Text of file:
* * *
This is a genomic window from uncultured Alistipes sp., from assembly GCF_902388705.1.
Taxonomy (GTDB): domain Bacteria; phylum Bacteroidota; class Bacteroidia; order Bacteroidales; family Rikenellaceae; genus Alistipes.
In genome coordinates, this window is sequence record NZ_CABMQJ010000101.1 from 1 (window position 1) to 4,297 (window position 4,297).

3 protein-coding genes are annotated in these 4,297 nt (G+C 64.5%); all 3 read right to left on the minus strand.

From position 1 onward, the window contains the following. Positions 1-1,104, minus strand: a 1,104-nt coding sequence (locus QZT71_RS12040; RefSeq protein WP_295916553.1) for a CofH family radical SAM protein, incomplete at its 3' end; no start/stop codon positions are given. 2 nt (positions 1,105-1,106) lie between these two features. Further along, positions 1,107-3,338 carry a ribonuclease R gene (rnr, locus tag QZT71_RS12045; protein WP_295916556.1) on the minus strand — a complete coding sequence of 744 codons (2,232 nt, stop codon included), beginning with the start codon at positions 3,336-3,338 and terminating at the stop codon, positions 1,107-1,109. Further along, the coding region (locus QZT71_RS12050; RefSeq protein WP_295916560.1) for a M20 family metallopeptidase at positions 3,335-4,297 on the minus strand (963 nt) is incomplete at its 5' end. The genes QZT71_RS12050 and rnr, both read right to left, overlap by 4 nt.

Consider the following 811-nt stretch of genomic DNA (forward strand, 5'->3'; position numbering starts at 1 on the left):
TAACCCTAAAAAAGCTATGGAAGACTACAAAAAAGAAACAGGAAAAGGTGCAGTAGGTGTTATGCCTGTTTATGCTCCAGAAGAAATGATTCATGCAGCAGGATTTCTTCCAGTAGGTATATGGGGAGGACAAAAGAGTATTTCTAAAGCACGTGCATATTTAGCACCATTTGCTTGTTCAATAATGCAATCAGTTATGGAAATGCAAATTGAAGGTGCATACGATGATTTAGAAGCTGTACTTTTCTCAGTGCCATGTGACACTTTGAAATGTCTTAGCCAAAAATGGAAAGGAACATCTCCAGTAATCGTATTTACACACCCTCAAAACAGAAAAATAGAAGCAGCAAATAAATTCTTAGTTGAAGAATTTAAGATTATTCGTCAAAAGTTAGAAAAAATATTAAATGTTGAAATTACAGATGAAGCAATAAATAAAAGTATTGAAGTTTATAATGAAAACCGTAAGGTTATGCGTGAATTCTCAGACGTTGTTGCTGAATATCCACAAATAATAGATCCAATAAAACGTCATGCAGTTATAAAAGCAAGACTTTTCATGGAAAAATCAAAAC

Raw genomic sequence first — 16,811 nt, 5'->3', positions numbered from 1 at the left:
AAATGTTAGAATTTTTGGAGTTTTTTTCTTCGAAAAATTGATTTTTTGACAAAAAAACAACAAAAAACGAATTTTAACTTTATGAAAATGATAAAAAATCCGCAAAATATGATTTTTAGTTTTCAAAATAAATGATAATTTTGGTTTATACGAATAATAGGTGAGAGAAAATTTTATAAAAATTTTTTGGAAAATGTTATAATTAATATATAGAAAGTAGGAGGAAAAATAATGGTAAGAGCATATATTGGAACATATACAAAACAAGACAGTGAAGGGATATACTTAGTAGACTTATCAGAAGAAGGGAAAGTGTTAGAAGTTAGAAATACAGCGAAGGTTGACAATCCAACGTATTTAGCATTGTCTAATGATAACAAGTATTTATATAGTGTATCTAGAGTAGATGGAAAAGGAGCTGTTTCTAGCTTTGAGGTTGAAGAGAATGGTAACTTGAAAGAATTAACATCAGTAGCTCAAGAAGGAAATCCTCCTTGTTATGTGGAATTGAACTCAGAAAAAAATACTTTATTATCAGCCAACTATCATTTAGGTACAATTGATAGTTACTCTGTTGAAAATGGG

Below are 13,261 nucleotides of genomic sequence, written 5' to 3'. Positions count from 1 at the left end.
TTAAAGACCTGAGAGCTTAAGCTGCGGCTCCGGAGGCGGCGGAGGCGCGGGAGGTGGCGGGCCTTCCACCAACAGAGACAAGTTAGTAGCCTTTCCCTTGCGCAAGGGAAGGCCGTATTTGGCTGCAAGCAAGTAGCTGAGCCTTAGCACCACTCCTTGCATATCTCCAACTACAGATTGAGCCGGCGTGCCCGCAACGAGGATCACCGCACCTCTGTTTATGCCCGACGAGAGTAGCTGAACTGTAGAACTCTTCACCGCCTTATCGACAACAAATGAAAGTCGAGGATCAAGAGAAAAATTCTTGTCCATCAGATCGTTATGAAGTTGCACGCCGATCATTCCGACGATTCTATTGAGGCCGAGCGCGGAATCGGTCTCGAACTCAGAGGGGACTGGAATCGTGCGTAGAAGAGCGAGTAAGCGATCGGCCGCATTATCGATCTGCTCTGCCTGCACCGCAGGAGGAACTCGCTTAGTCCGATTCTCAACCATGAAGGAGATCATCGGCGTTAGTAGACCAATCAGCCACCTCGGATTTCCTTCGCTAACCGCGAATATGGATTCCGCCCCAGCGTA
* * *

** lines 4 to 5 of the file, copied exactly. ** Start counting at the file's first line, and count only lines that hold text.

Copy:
3 protein-coding genes are annotated in these 4,297 nt (G+C 64.5%); all 3 read right to left on the minus strand.

From position 1 onward, the window contains the following. Positions 1-1,104, minus strand: a 1,104-nt coding sequence (locus QZT71_RS12040; RefSeq protein WP_295916553.1) for a CofH family radical SAM protein, incomplete at its 3' end; no start/stop codon positions are given. 2 nt (positions 1,105-1,106) lie between these two features. Further along, positions 1,107-3,338 carry a ribonuclease R gene (rnr, locus tag QZT71_RS12045; protein WP_295916556.1) on the minus strand — a complete coding sequence of 744 codons (2,232 nt, stop codon included), beginning with the start codon at positions 3,336-3,338 and terminating at the stop codon, positions 1,107-1,109. Further along, the coding region (locus QZT71_RS12050; RefSeq protein WP_295916560.1) for a M20 family metallopeptidase at positions 3,335-4,297 on the minus strand (963 nt) is incomplete at its 5' end. The genes QZT71_RS12050 and rnr, both read right to left, overlap by 4 nt.